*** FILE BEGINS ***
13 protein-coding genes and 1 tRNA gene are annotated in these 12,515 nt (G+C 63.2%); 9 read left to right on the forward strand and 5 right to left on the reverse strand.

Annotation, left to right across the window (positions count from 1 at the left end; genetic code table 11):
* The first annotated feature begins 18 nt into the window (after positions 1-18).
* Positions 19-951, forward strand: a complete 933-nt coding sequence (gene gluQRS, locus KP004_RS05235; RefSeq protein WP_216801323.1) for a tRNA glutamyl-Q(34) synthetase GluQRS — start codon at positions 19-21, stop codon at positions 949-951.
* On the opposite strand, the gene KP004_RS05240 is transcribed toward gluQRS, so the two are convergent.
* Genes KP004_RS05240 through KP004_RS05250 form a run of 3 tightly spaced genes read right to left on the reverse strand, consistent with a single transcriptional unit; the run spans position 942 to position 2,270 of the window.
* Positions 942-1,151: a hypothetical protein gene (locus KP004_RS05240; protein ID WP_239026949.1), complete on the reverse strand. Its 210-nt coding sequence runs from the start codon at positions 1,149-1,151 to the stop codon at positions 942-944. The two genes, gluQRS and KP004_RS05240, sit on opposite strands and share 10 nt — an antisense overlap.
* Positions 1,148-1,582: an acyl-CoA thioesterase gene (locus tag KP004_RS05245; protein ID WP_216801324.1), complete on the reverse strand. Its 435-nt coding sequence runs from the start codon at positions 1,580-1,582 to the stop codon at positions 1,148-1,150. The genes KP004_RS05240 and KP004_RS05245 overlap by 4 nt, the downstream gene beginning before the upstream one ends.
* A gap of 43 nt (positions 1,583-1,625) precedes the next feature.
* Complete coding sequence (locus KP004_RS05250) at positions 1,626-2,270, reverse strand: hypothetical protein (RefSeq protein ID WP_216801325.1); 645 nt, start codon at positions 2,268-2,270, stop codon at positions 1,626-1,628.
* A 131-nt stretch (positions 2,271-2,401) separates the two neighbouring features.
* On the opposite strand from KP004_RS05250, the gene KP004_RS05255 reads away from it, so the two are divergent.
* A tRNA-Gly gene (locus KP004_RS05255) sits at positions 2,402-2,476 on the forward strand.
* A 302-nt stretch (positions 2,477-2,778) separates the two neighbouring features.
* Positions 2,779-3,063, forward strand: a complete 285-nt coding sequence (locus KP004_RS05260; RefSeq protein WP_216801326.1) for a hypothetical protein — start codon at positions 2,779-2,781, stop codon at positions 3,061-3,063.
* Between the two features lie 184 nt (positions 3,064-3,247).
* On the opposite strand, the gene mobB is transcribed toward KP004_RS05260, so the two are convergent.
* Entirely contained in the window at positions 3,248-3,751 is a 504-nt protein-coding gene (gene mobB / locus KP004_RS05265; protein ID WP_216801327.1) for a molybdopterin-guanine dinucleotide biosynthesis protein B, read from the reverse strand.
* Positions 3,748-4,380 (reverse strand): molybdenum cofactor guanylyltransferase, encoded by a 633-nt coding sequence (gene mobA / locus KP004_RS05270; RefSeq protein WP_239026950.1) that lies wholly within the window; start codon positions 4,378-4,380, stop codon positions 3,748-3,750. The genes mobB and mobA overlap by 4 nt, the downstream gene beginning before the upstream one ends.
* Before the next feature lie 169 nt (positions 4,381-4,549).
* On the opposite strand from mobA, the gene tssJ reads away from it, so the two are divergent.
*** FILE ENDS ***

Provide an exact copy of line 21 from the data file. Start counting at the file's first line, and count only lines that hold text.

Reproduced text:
* On the opposite strand from mobA, the gene tssJ reads away from it, so the two are divergent.